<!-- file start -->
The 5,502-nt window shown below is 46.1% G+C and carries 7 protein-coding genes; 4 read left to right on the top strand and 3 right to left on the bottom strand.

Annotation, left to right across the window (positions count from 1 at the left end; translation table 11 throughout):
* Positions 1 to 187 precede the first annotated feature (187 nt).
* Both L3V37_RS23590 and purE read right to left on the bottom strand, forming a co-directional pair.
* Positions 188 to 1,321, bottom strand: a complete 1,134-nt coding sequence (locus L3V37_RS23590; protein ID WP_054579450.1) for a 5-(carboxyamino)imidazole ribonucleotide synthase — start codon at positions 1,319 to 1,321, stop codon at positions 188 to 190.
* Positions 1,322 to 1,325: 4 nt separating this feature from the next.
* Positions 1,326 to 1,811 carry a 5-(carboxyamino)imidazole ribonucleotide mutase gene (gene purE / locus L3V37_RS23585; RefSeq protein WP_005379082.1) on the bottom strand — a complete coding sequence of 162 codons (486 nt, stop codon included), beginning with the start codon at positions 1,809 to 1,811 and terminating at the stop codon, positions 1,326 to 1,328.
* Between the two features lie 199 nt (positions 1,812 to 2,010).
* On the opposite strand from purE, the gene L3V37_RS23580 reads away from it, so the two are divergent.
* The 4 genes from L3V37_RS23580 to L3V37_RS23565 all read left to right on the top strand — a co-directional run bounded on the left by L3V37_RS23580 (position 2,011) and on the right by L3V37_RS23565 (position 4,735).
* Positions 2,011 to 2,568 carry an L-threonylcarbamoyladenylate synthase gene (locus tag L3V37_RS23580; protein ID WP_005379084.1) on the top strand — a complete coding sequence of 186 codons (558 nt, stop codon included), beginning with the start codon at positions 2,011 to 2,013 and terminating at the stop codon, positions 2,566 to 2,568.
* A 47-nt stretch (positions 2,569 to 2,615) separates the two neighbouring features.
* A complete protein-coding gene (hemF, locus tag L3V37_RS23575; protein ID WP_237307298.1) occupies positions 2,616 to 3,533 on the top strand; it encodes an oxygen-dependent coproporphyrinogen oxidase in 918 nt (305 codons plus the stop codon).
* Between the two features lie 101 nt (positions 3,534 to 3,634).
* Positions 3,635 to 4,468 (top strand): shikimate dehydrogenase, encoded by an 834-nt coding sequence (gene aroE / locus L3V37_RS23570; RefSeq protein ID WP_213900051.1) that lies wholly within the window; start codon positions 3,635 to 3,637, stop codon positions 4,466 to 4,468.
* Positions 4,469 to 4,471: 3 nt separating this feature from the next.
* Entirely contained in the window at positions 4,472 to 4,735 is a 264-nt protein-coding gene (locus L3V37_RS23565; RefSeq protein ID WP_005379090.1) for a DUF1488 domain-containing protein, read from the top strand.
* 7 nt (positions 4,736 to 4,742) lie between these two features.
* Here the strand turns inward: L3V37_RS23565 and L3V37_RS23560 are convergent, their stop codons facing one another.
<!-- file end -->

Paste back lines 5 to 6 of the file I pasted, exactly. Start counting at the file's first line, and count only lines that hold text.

* Positions 188 to 1,321, bottom strand: a complete 1,134-nt coding sequence (locus L3V37_RS23590; protein ID WP_054579450.1) for a 5-(carboxyamino)imidazole ribonucleotide synthase — start codon at positions 1,319 to 1,321, stop codon at positions 188 to 190.
* Positions 1,322 to 1,325: 4 nt separating this feature from the next.